Jerry Sands' debut gives Dodgers a lift

LOS ANGELES -- Forget the slumbering offense, the disappointing pitching, the slew of early-season injuries, the plummeting attendance, the cash-strapped owner and the already-gaping chasm between themselves and first place. The Los Angeles Dodgers' biggest problem, in a city where celebrity means everything, is that they lack star power.

Well, cross one item off the lengthy list of concerns and add another name to Hollywood's lengthy list of stars. For one night, at least, a guy named Jerry Sands, from a tiny town in North Carolina called Clayton, was the toast of Tinseltown.

In his long-awaited major league debut -- well, actually, it wasn't that long-awaited at all, given Sands wasn't even expected to be called up until much later in the season and possibly not even until next season, but he got off to a hot start at Triple-A Albuquerque and the Dodgers got off to a cold one here, but I digress -- Sands had a hard-hit double, a hard-hit sacrifice fly and two very rookie-like strikeouts.

The Dodgers won their second game in a row, 4-2 over the Atlanta Braves before 28,292 on Monday night at Dodger Stadium behind Ted Lilly's seven shutout innings, but that's not important right now.

Despite impassioned insistences before the game from both Dodgers general manager Ned Colletti and Dodgers manager Don Mattingly that Sands wasn't brought here to be the hero or the centerpiece or the savior -- Mattingly, as if to prove the point, made sure to bat him low (seventh) in the order -- Sands received loud ovations from the crowd almost every time he was involved in anything.

Begin your major league career with an opposite-field double against Braves ace Tim Hudson? Get an ovation. Go the other way again for a third-inning sacrifice fly against Hudson, picking up your first career RBI? Get an ovation. Catch a routine fly ball in left field for your first major league putout to end the second inning? Get an ovation. Make another catch in the fourth while falling down after initially losing the ball in the lights? You get the idea.

Those ovations eventually, almost inevitably, evolved into chants of "Jer-ry, Jer-ry, Jer-ry," reminiscent of "The Jerry Springer Show."

"I have had that happen in minor league stadiums before, but it's a little different when it's only a couple of thousand," said Sands, who admitted to having caught an episode or two of Springer over the years.

Shoot, Sands even got a loud cheer as he walked back to the dugout after whiffing badly against Hudson (2-2) in the sixth and again against fellow rookie Jairo Asencio in the eighth. That first strikeout came at the end of an at-bat that began with a welcome-to-the-big-leagues moment for Sands, who had to duck out of the way of a pitch from Hudson that was headed straight for his head.

While that could have been interpreted as a message -- Lilly (1-2) responded by throwing one behind the Braves' Nate McLouth in the seventh, resulting in a warning being issued to both teams -- Sands was able to shrug it off, especially after Hudson sent an autographed ball to him that included an actual, written message.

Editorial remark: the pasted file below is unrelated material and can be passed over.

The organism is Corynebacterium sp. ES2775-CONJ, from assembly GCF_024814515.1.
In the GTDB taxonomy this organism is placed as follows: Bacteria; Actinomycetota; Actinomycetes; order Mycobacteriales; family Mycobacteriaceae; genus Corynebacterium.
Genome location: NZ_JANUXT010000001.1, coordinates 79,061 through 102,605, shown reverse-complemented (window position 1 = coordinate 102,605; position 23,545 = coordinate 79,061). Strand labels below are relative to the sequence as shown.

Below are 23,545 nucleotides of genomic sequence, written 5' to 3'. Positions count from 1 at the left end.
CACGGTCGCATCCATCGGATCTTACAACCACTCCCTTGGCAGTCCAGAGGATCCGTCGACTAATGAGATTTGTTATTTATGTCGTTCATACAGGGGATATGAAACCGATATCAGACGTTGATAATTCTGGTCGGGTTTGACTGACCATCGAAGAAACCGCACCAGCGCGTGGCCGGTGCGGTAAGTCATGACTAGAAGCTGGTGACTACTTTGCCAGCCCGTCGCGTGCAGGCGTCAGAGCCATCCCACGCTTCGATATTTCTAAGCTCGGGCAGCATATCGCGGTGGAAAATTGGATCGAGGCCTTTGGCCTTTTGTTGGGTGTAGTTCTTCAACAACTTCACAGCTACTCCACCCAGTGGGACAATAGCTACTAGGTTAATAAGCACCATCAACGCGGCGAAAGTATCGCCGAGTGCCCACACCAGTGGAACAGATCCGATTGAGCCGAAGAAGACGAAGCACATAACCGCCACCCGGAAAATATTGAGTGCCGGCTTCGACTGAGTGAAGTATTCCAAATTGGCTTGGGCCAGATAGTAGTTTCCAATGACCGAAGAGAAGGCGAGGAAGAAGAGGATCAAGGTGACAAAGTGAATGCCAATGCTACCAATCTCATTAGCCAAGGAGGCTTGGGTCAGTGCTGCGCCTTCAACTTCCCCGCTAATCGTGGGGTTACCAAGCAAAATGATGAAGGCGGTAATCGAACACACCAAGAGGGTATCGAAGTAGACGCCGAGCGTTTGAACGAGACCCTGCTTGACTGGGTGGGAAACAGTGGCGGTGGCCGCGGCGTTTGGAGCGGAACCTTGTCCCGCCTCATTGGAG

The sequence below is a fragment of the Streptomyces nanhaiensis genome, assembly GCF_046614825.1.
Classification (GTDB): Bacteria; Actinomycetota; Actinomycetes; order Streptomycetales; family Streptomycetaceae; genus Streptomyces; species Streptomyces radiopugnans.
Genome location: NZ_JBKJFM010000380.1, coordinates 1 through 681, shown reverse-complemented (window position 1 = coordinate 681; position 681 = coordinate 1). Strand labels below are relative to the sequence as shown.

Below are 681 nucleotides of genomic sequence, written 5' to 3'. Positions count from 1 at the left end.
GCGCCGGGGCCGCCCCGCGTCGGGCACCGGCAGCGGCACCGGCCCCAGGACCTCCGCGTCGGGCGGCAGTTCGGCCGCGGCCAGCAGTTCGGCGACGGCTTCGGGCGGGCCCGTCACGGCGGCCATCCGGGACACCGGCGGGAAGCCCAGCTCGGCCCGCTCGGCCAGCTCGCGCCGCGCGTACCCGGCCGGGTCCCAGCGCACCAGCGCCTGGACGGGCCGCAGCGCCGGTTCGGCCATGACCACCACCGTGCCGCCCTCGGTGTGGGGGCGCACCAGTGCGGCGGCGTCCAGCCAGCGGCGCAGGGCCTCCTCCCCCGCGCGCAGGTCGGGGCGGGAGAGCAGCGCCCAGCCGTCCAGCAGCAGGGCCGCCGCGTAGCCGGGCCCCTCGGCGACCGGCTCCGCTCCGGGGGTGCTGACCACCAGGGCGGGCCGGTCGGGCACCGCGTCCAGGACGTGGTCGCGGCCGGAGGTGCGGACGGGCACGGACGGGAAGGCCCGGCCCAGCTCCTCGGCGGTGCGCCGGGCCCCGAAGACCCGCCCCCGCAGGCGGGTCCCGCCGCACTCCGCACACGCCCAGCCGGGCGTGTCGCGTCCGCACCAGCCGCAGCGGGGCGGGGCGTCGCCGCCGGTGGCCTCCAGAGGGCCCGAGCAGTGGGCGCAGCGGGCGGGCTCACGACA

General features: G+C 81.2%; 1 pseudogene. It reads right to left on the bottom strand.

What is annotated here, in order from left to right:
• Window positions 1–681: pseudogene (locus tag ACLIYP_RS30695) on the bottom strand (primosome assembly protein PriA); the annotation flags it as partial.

"He sent a ball over, which I appreciated, that said, 'It got away from me,' " Sands said. "It's happened before. There is no reason why he would be throwing at my head right there. We had a good at-bat and a good battle after that, and I didn't [read anything] into it at all."

So how did Sands, in a year's time, go from being a former 25th-round draft pick to whom no one paid much attention, to the organization's reigning minor league player of the year, to arguably the most celebrated Dodgers callup since Clayton Kershaw three years ago?

Well, the turning point probably came in the middle of last season, when Colletti sent two of his special assistants to see Sands play for the team's Double-A affiliate in Chattanooga, Tenn. Colletti sent each of them alone, in fact, at separate times, to preserve the purity of whatever opinion each of them would form. Those two assistants were Bill Mueller, a former American League batting champion, and Mark Sweeney, the second-most prolific pinch hitter of all time.

"Our scouts loved him from the get-go," Colletti said before the game. "They both came back and said the way this kid pursues his plan in an at-bat is better than some of the guys they even played with. He has that knack, that good ability to read a situation, to slow it down in his mind and to adjust. He hasn't done it at this level. But he has a very strong character and humility about him. He has that true confidence, where it's not based as much on hope as it is on true confidence."

For one night, it was enough to lift the Dodgers (8-9) back into third place in the National League West, 4 1/2 games behind the division-leading Colorado Rockies, and give the team's celebrity-starved fan base a guy to rally around, a fan favorite if you will. For one night, Hollywood had a new leading man. But fame can be fleeting in this town. So if the Dodgers are harboring any thoughts of building a marketing campaign around him or naming a section of the stands after him -- Jerrywood? -- they should probably hold off for now.

Perhaps it was Mattingly, who knows a little about coming from a small town to achieve big-city stardom, who summed it up best after the game.

"It's a good start for him," he said.

Tony Jackson covers the Dodgers for ESPNLosAngeles.com.